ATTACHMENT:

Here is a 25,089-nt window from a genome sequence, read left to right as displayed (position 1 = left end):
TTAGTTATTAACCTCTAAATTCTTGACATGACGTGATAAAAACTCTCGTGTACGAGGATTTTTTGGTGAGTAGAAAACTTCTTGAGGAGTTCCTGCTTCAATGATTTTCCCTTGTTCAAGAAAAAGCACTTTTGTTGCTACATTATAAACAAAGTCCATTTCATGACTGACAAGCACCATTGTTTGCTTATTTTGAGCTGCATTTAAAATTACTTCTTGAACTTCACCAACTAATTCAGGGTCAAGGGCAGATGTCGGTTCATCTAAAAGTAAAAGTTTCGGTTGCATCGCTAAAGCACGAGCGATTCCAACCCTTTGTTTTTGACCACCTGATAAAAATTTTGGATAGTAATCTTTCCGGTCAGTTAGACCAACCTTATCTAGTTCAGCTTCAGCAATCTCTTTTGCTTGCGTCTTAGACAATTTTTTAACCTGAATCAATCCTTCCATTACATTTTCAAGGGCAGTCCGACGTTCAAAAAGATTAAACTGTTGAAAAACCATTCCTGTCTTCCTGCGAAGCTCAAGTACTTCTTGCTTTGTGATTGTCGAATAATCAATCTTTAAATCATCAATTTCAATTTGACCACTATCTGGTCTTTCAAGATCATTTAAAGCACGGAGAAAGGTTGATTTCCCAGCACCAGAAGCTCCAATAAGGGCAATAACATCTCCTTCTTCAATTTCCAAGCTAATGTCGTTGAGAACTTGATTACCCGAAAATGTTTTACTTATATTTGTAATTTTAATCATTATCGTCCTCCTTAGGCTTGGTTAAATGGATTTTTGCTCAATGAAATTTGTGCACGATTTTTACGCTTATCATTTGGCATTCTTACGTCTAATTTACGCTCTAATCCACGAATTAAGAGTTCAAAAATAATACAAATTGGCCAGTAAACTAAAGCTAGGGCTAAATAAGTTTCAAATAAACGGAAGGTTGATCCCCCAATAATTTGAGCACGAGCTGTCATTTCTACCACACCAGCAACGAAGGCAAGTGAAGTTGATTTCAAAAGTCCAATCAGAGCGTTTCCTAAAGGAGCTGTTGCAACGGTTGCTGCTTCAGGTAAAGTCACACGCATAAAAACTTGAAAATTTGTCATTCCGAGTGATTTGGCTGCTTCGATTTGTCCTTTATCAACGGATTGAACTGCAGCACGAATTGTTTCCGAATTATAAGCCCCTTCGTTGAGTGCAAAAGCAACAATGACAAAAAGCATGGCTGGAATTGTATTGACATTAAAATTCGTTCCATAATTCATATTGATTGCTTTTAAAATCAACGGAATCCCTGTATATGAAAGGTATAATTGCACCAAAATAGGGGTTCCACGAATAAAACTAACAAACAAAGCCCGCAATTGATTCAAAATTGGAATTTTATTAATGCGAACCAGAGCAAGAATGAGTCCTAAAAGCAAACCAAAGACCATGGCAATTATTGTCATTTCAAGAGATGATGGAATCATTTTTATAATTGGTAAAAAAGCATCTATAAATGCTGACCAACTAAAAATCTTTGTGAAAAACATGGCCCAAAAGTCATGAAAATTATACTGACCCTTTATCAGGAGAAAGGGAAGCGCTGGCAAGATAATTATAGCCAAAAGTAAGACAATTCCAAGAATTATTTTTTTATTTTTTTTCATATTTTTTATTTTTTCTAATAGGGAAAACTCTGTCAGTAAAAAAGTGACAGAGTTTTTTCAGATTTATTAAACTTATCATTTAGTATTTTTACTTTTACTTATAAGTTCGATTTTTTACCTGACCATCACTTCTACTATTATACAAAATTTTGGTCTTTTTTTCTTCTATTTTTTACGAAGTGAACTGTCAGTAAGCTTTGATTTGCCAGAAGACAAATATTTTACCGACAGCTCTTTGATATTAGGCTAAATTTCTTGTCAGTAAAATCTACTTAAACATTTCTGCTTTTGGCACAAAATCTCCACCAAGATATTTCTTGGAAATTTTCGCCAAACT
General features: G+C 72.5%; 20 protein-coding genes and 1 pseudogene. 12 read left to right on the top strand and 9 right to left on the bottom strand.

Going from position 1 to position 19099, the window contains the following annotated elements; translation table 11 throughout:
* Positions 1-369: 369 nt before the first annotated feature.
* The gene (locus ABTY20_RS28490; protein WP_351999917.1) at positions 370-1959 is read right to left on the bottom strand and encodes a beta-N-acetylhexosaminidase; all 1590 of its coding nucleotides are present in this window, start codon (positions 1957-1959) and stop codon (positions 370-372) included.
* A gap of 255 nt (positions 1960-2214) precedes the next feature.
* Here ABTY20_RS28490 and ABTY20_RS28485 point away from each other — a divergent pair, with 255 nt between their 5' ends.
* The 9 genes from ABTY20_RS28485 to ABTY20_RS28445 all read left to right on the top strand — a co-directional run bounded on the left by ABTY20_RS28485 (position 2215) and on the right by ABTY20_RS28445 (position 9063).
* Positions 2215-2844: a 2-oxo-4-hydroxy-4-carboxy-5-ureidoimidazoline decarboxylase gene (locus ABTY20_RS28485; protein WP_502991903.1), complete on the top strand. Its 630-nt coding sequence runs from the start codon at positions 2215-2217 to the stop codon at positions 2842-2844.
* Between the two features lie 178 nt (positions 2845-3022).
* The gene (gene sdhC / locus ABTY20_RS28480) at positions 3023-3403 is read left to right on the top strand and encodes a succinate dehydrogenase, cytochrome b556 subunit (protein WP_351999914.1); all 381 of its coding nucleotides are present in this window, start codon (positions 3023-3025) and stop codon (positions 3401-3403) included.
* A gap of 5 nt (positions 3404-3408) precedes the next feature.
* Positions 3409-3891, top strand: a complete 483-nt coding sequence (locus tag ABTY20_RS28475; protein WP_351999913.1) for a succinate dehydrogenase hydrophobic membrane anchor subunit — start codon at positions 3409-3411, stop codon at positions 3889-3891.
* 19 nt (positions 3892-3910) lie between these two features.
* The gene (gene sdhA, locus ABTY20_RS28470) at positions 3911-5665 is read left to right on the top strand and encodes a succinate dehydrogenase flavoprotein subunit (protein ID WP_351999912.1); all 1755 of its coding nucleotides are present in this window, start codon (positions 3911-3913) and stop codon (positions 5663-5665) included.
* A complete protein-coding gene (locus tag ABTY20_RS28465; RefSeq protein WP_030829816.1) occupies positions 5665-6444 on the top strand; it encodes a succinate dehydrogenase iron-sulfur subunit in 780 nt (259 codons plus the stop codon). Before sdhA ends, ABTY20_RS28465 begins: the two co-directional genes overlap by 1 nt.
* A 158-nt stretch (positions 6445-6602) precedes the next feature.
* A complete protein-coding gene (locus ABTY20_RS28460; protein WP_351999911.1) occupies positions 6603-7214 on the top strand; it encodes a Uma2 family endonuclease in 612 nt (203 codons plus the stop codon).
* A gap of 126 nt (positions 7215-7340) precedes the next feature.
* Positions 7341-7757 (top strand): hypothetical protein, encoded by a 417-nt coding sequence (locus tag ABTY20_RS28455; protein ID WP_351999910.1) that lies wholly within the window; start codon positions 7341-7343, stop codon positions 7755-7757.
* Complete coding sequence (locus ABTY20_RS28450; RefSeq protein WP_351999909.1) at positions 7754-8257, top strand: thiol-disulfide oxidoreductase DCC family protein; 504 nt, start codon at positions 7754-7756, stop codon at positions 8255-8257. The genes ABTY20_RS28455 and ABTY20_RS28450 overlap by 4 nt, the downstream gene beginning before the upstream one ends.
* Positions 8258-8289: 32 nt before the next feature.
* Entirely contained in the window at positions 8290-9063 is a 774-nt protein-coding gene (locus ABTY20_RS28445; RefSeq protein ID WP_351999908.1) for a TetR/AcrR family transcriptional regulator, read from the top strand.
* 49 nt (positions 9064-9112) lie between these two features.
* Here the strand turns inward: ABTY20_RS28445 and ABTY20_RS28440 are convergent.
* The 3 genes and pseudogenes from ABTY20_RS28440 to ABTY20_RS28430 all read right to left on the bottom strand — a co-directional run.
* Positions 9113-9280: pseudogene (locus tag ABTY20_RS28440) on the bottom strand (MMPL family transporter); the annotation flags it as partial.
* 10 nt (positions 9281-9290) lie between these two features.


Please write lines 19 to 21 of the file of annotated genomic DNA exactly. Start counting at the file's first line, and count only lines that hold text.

* A complete protein-coding gene (locus ABTY20_RS28460; protein WP_351999911.1) occupies positions 6603-7214 on the top strand; it encodes a Uma2 family endonuclease in 612 nt (203 codons plus the stop codon).
* A gap of 126 nt (positions 7215-7340) precedes the next feature.
* Positions 7341-7757 (top strand): hypothetical protein, encoded by a 417-nt coding sequence (locus tag ABTY20_RS28455; protein ID WP_351999910.1) that lies wholly within the window; start codon positions 7341-7343, stop codon positions 7755-7757.